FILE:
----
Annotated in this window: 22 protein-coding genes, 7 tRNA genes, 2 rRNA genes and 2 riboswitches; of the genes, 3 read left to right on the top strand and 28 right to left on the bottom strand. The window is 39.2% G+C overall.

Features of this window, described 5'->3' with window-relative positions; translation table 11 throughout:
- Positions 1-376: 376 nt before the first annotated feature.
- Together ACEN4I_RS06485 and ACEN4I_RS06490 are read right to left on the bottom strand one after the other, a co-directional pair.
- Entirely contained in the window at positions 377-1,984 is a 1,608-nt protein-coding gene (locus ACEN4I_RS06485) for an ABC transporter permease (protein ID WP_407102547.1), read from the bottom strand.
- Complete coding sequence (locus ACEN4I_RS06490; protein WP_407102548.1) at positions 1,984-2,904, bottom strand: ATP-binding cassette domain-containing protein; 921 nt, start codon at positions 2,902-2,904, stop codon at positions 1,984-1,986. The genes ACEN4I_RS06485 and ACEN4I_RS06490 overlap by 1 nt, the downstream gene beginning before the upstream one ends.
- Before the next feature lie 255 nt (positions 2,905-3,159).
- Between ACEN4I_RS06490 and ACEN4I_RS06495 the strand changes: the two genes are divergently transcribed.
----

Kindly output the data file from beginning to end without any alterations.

Annotated in this window: 22 protein-coding genes, 7 tRNA genes, 2 rRNA genes and 2 riboswitches; of the genes, 3 read left to right on the top strand and 28 right to left on the bottom strand. The window is 39.2% G+C overall.

Features of this window, described 5'->3' with window-relative positions; translation table 11 throughout:
- Positions 1-376: 376 nt before the first annotated feature.
- Together ACEN4I_RS06485 and ACEN4I_RS06490 are read right to left on the bottom strand one after the other, a co-directional pair.
- Entirely contained in the window at positions 377-1,984 is a 1,608-nt protein-coding gene (locus ACEN4I_RS06485) for an ABC transporter permease (protein ID WP_407102547.1), read from the bottom strand.
- Complete coding sequence (locus ACEN4I_RS06490; protein WP_407102548.1) at positions 1,984-2,904, bottom strand: ATP-binding cassette domain-containing protein; 921 nt, start codon at positions 2,902-2,904, stop codon at positions 1,984-1,986. The genes ACEN4I_RS06485 and ACEN4I_RS06490 overlap by 1 nt, the downstream gene beginning before the upstream one ends.
- Before the next feature lie 255 nt (positions 2,905-3,159).
- Between ACEN4I_RS06490 and ACEN4I_RS06495 the strand changes: the two genes are divergently transcribed.